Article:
Sexual minority youth victimization and social support: the intersection of sexuality, gender, race, and victimization.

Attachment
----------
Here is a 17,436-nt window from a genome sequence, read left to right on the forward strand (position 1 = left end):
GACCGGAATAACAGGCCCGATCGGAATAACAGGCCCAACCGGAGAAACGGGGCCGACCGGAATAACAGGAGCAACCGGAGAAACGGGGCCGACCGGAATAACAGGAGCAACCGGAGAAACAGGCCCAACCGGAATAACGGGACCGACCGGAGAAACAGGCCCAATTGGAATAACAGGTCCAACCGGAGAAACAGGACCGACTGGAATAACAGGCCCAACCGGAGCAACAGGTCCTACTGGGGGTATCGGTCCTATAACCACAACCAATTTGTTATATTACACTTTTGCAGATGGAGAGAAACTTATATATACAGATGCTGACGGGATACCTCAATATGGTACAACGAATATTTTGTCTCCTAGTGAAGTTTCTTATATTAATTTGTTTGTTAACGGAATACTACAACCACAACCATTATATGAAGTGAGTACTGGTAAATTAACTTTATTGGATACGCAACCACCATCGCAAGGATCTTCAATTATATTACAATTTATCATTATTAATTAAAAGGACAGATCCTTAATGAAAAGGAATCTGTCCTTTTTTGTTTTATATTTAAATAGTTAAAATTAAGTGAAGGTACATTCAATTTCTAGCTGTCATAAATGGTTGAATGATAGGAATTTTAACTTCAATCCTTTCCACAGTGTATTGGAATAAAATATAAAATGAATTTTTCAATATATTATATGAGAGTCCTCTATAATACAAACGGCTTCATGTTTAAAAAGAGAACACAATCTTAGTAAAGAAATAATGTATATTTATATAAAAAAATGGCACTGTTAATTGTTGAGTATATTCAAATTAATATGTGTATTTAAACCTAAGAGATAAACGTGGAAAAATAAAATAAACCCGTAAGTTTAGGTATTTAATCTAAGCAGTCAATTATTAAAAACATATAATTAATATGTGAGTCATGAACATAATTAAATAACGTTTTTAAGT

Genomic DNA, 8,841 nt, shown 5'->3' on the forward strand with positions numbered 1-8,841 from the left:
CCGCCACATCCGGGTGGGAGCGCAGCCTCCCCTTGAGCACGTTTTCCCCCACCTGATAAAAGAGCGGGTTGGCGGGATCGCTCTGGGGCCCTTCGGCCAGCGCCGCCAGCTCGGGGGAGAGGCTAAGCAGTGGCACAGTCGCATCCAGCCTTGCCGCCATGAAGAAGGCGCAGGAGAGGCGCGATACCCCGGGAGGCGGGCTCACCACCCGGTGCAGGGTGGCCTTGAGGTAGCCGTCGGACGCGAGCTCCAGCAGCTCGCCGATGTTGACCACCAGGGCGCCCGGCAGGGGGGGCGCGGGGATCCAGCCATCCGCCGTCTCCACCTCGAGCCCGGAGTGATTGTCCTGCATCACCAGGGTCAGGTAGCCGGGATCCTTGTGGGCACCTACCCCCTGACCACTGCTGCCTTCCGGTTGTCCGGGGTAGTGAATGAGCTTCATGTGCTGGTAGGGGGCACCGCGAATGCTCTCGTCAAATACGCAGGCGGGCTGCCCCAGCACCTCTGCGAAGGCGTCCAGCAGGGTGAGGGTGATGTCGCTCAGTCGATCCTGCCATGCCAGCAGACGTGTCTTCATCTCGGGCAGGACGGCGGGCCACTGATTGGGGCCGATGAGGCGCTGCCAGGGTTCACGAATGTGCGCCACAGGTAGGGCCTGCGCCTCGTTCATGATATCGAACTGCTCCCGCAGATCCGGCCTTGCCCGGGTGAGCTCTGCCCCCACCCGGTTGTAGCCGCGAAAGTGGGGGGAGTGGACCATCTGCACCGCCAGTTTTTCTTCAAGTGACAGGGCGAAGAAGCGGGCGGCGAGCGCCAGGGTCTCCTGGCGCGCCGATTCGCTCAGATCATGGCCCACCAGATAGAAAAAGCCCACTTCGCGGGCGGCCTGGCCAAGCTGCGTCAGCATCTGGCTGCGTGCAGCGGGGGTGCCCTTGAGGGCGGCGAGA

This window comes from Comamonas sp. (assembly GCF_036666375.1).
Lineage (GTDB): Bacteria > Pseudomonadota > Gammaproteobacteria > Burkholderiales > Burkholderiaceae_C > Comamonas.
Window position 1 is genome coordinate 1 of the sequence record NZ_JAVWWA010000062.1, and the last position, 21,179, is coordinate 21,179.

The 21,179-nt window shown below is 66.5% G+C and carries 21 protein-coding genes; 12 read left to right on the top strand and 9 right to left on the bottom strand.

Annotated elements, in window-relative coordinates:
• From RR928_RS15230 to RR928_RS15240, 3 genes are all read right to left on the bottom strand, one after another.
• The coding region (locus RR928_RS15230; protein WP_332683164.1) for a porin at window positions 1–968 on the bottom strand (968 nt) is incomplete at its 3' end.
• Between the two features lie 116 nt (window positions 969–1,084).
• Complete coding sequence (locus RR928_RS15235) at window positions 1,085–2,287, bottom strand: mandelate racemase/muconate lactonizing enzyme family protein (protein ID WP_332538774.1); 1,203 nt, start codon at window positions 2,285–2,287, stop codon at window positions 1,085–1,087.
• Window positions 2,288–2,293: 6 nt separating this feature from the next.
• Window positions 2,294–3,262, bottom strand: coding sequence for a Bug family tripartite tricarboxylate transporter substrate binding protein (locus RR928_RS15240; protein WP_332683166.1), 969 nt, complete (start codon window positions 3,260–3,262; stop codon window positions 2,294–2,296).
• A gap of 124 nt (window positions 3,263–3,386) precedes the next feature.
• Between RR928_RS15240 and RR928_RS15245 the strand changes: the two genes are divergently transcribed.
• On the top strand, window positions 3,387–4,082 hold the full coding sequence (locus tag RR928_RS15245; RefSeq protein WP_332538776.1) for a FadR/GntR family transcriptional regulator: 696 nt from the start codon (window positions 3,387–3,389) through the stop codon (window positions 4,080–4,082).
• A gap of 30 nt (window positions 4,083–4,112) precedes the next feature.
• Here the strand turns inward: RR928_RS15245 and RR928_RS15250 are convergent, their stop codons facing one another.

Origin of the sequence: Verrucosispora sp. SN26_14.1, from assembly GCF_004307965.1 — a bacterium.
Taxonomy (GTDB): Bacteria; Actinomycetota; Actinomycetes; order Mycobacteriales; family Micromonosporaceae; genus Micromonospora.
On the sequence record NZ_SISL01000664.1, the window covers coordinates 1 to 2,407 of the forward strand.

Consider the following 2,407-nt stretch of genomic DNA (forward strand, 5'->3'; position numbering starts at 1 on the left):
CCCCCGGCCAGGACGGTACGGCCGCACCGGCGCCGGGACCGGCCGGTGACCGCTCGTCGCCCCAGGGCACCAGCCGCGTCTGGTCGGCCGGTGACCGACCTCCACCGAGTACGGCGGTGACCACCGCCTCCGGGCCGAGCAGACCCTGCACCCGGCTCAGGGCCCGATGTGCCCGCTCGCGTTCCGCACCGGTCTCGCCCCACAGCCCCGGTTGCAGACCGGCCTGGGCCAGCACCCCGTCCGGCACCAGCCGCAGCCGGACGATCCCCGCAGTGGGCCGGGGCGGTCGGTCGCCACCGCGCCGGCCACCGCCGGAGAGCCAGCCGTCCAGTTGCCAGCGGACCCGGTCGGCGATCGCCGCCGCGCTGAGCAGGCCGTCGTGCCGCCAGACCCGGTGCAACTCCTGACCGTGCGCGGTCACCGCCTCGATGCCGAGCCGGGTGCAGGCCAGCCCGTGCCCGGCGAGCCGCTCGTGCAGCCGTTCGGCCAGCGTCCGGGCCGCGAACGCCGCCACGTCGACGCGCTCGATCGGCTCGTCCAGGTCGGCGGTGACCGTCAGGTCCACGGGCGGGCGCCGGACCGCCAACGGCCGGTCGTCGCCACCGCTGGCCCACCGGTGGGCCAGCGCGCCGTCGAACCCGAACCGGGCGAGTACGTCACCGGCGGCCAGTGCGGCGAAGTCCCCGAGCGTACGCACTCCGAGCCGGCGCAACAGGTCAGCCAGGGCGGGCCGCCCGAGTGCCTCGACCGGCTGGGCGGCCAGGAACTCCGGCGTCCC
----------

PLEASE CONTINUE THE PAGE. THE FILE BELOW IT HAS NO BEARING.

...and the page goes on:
We propose that heterosexuals' attitudes toward their own heterosexual identity evolve in a manner similar to the development of racial identity attitudes among Whites-another dominant group with privileged social status. A more developed heterosexual identity, we hypothesized, would be associated with diminished levels of negative attitudes toward non-heterosexuals. To test our hypotheses, we administered to 154 heterosexual students Herek's (1988) Attitudes Toward Gays and Lesbians scale measuring heterosexist (i.e., anti-gay) attitudes and a version of Helms and Carter's (1990) White Racial Identity Attitude Scale (WRIAS) modified to assess heterosexual identity attitudes. Hierarchical regression analyses controlling demographic indicators partially confirmed the hypothesized associations between evolving identity stages and less heterosexist attitudes. The role of recognizing one's social privilege is proposed (though not empirically examined) as a potential mediator between developing a dominant group identity and decreasing prejudicial attitudes towards non-privileged groups. Finally, implications and recommendations for future research and addressing heterosexism are presented.